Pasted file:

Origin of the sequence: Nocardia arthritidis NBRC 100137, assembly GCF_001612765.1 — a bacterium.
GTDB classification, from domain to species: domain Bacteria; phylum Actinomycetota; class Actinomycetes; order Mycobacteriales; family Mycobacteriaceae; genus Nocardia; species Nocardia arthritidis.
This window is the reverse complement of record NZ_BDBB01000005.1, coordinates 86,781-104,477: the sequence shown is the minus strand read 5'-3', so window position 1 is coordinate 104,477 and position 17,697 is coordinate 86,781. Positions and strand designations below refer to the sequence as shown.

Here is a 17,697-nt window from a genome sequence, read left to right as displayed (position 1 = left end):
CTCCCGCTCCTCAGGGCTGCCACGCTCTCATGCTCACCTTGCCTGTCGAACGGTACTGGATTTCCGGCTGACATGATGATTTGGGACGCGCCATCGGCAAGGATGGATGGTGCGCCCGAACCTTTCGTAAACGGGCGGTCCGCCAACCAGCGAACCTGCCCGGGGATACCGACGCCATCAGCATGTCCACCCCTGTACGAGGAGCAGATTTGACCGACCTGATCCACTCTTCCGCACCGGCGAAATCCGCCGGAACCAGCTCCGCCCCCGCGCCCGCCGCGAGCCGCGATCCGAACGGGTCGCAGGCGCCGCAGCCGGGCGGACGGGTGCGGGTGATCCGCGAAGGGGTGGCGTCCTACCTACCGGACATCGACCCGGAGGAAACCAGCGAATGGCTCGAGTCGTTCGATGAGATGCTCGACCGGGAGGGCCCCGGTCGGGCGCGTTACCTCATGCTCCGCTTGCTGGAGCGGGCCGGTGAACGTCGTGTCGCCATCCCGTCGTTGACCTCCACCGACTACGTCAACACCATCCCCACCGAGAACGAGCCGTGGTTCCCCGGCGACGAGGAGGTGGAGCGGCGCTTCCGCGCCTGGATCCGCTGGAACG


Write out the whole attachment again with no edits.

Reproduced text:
Origin of the sequence: Nocardia arthritidis NBRC 100137, assembly GCF_001612765.1 — a bacterium.
GTDB classification, from domain to species: domain Bacteria; phylum Actinomycetota; class Actinomycetes; order Mycobacteriales; family Mycobacteriaceae; genus Nocardia; species Nocardia arthritidis.
This window is the reverse complement of record NZ_BDBB01000005.1, coordinates 86,781-104,477: the sequence shown is the minus strand read 5'-3', so window position 1 is coordinate 104,477 and position 17,697 is coordinate 86,781. Positions and strand designations below refer to the sequence as shown.

Here is a 17,697-nt window from a genome sequence, read left to right as displayed (position 1 = left end):
CTCCCGCTCCTCAGGGCTGCCACGCTCTCATGCTCACCTTGCCTGTCGAACGGTACTGGATTTCCGGCTGACATGATGATTTGGGACGCGCCATCGGCAAGGATGGATGGTGCGCCCGAACCTTTCGTAAACGGGCGGTCCGCCAACCAGCGAACCTGCCCGGGGATACCGACGCCATCAGCATGTCCACCCCTGTACGAGGAGCAGATTTGACCGACCTGATCCACTCTTCCGCACCGGCGAAATCCGCCGGAACCAGCTCCGCCCCCGCGCCCGCCGCGAGCCGCGATCCGAACGGGTCGCAGGCGCCGCAGCCGGGCGGACGGGTGCGGGTGATCCGCGAAGGGGTGGCGTCCTACCTACCGGACATCGACCCGGAGGAAACCAGCGAATGGCTCGAGTCGTTCGATGAGATGCTCGACCGGGAGGGCCCCGGTCGGGCGCGTTACCTCATGCTCCGCTTGCTGGAGCGGGCCGGTGAACGTCGTGTCGCCATCCCGTCGTTGACCTCCACCGACTACGTCAACACCATCCCCACCGAGAACGAGCCGTGGTTCCCCGGCGACGAGGAGGTGGAGCGGCGCTTCCGCGCCTGGATCCGCTGGAACG